Join the National Air and Space Society for our 2019 Vice Adm. Donald D. Engen Flight Jacket Night lecture featuring Apollo 15 astronaut Al Worden.
A native of Jackson, Michigan, Alfred Worden graduated from the United States Military Academy at West Point in 1955. He was commissioned into the Air Force and logged more than 4,000 hours flying time during his career—including 2,500 hours in jets. He earned Master of Science degrees in Astronautical/Aeronautical Engineering and Instrumentation Engineering from the University of Michigan.
In 1966, Worden was selected as an astronaut by NASA. He served as a member of the astronaut support crew for the Apollo 9 flight and as backup command module pilot for the Apollo 12 flight. Worden went to space on Apollo 15, serving as command module pilot. On that mission, he earned the designation of being the “most isolated human being” as he was 2,235 miles away from his crewmates at the command module’s greatest distance. He also logged 38 minutes of extravehicular activity—the first EVA performed out of Earth orbit.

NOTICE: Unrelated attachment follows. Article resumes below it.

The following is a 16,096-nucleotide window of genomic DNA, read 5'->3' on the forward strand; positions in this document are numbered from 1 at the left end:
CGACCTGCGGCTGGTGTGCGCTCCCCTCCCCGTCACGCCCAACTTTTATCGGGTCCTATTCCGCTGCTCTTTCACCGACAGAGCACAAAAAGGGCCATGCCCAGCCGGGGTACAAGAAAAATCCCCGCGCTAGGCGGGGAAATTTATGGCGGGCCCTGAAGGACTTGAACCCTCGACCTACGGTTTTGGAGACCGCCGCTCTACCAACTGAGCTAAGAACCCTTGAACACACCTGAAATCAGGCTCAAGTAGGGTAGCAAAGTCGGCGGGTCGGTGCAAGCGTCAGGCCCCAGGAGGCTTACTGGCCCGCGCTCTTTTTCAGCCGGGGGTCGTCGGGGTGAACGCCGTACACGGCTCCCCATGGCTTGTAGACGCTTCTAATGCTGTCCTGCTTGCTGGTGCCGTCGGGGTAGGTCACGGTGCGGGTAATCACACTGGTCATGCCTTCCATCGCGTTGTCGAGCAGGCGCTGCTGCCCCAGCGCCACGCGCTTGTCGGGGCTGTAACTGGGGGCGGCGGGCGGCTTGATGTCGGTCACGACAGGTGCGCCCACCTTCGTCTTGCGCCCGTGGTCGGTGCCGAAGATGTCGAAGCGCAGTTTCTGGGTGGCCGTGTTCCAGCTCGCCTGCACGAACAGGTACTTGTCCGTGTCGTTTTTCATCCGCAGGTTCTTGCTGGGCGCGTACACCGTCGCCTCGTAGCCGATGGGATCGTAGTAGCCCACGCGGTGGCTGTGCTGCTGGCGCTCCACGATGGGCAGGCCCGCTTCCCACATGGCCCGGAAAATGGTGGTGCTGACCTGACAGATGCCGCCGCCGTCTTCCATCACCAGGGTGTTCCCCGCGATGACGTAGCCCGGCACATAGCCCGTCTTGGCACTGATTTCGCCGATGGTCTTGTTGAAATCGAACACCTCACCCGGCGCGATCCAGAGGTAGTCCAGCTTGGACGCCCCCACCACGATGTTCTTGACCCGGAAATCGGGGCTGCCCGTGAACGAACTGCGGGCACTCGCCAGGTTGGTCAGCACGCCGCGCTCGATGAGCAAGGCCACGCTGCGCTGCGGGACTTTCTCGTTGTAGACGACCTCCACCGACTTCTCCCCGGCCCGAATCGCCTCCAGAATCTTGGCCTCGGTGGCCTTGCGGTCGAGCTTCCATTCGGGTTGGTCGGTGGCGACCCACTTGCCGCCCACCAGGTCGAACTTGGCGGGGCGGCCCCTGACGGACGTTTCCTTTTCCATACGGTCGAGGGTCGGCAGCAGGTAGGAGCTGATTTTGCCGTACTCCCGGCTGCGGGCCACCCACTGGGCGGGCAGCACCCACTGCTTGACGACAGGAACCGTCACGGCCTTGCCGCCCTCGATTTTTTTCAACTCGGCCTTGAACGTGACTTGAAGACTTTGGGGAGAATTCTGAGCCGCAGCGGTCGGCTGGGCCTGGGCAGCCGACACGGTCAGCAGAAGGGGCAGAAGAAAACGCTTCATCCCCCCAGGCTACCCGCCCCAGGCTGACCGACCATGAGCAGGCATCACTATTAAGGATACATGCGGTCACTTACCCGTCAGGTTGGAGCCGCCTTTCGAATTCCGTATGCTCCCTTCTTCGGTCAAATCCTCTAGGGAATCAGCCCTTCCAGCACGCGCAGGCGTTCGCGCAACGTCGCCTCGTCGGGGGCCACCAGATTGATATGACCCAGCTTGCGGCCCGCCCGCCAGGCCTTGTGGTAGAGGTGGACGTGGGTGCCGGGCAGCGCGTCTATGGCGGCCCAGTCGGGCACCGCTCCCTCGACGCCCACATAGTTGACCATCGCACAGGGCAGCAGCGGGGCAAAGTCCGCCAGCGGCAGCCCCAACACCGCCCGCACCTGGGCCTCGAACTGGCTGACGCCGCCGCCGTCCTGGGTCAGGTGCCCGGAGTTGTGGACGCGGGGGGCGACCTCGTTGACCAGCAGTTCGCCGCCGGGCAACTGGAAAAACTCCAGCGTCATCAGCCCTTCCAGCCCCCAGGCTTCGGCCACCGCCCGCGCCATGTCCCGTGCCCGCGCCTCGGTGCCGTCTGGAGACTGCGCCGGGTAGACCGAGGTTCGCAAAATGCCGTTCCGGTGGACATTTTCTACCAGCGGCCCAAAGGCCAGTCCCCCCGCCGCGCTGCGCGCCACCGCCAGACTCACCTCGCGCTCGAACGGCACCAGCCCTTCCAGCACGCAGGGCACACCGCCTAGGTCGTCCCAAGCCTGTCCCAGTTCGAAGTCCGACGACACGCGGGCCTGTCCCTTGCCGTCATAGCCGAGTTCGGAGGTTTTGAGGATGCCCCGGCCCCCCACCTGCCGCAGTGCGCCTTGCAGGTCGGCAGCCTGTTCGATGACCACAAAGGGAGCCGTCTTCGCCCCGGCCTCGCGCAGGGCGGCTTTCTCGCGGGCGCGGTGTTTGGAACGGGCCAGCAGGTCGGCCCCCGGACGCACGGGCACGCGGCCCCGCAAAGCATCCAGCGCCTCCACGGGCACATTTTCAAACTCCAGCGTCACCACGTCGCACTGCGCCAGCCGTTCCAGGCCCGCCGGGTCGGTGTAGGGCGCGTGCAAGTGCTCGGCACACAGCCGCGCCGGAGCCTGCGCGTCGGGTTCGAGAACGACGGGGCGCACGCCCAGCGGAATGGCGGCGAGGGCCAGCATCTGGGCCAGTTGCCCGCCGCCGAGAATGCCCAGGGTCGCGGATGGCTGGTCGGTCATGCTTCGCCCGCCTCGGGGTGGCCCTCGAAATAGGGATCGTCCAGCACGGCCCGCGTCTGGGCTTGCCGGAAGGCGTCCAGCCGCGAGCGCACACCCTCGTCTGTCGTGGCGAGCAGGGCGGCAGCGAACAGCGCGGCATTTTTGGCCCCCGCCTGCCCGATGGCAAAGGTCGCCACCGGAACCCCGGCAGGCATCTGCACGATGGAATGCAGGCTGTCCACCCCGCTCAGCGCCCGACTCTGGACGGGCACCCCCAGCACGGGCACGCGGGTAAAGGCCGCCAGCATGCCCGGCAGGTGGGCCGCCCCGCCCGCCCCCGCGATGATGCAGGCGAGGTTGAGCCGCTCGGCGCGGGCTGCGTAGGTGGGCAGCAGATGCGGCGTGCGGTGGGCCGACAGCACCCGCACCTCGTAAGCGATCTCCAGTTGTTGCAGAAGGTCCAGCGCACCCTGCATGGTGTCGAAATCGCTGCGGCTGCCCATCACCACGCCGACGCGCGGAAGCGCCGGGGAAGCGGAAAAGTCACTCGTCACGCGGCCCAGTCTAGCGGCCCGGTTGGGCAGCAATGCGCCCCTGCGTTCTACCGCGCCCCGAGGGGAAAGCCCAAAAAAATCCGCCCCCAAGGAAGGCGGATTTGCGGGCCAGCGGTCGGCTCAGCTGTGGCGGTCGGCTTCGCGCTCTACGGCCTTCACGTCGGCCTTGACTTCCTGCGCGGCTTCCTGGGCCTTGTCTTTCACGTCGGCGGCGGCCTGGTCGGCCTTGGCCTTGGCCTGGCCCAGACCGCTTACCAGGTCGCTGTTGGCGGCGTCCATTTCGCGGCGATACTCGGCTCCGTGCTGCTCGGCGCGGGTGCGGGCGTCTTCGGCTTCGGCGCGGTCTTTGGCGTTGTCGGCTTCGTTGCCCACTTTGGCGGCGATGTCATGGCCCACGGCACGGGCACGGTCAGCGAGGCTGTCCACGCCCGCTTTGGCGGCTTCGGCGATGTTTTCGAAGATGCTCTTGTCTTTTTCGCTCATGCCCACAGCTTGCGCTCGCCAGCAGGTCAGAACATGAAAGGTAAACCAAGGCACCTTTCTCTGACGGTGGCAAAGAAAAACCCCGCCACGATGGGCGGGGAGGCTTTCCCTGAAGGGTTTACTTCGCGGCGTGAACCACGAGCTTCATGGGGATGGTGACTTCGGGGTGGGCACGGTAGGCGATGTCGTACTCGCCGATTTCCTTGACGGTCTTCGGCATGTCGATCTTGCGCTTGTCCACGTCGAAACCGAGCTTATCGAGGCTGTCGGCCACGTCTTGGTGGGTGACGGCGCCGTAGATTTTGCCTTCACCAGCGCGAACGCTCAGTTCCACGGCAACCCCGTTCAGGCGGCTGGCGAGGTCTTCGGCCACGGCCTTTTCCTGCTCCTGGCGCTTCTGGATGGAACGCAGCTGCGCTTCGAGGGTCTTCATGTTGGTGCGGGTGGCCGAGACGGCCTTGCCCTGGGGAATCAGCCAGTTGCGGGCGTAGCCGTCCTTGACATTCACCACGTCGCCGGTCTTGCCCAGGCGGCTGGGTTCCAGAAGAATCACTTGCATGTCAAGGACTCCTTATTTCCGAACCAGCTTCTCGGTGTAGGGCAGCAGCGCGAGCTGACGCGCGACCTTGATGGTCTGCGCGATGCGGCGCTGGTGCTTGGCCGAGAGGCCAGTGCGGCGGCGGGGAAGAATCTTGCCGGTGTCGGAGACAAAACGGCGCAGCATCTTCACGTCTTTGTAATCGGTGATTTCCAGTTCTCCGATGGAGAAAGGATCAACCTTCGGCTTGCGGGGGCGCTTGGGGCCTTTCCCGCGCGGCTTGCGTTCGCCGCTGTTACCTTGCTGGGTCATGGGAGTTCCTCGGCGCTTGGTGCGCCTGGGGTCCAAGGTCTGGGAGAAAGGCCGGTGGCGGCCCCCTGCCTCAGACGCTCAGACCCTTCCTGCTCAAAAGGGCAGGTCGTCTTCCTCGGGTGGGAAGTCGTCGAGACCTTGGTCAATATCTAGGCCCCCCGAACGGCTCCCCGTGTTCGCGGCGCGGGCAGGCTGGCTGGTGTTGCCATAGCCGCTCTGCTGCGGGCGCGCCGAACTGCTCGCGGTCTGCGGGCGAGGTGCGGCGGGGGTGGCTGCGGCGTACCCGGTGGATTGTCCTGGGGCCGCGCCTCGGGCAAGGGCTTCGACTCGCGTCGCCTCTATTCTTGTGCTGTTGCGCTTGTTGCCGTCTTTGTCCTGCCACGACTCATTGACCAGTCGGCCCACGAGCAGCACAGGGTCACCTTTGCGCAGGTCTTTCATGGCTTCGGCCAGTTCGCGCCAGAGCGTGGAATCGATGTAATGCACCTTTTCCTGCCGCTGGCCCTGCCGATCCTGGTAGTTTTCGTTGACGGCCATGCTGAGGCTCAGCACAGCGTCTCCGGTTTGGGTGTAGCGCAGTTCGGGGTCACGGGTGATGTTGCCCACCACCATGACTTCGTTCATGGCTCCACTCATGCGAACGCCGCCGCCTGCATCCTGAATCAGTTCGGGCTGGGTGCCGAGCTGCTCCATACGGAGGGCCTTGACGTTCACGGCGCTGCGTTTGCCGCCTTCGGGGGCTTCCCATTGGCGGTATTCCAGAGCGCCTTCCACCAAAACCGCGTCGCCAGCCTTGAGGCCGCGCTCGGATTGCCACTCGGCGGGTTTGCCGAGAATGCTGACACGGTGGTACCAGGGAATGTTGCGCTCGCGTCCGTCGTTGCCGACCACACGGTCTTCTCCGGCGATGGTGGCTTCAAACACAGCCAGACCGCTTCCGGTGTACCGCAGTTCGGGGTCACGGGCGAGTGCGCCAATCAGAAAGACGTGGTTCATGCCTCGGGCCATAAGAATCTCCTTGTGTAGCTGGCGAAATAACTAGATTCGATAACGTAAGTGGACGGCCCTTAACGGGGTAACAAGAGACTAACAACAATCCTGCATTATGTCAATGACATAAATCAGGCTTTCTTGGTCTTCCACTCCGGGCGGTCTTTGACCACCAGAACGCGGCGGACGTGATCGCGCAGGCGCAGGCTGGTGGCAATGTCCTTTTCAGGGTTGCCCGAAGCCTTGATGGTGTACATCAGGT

After retirement from NASA and active duty in 1975, Worden held executive roles in the aerospace industry. He also served as Chairman of the Astronaut Scholarship Foundation.
The lecture is for members of the Museum's National Air and Space Society and their guests. Become a member today. There is no charge to attend, but advance reservations are required and seating is limited. Reserve your ticket now.
The Museum’s doors on Independence Avenue will be closed due to building renovation. Please use the Jefferson Drive entrance. To reserve a parking spot near the Museum in advance, visit parkwhiz.com.
There will also be a buffet reception before the lecture for Society members at the Mercury Friendship 7 level and higher. For more information, email firstname.lastname@example.org or call 202.633.2603. Flight jacket optional.